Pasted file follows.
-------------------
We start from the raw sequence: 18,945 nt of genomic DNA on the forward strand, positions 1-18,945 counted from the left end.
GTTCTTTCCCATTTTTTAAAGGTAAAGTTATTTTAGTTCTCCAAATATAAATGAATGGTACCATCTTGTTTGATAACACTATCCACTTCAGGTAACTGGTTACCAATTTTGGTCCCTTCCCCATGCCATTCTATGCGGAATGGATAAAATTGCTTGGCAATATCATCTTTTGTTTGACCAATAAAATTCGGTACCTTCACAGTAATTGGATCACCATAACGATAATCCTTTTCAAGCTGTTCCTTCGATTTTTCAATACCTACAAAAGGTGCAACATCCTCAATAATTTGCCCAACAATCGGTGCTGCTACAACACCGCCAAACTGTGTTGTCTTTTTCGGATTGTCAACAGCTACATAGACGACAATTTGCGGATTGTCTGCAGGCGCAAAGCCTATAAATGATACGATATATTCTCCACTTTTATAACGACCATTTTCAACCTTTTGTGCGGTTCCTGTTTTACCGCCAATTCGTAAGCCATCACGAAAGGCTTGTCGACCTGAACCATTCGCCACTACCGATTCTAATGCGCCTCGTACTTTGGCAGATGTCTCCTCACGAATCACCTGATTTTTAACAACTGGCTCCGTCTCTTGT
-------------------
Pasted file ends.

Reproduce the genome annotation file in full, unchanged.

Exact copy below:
We start from the raw sequence: 18,945 nt of genomic DNA on the forward strand, positions 1-18,945 counted from the left end.
GTTCTTTCCCATTTTTTAAAGGTAAAGTTATTTTAGTTCTCCAAATATAAATGAATGGTACCATCTTGTTTGATAACACTATCCACTTCAGGTAACTGGTTACCAATTTTGGTCCCTTCCCCATGCCATTCTATGCGGAATGGATAAAATTGCTTGGCAATATCATCTTTTGTTTGACCAATAAAATTCGGTACCTTCACAGTAATTGGATCACCATAACGATAATCCTTTTCAAGCTGTTCCTTCGATTTTTCAATACCTACAAAAGGTGCAACATCCTCAATAATTTGCCCAACAATCGGTGCTGCTACAACACCGCCAAACTGTGTTGTCTTTTTCGGATTGTCAACAGCTACATAGACGACAATTTGCGGATTGTCTGCAGGCGCAAAGCCTATAAATGATACGATATATTCTCCACTTTTATAACGACCATTTTCAACCTTTTGTGCGGTTCCTGTTTTACCGCCAATTCGTAAGCCATCACGAAAGGCTTGTCGACCTGAACCATTCGCCACTACCGATTCTAATGCGCCTCGTACTTTGGCAGATGTCTCCTCACGAATCACCTGATTTTTAACAACTGGCTCCGTCTCTTGT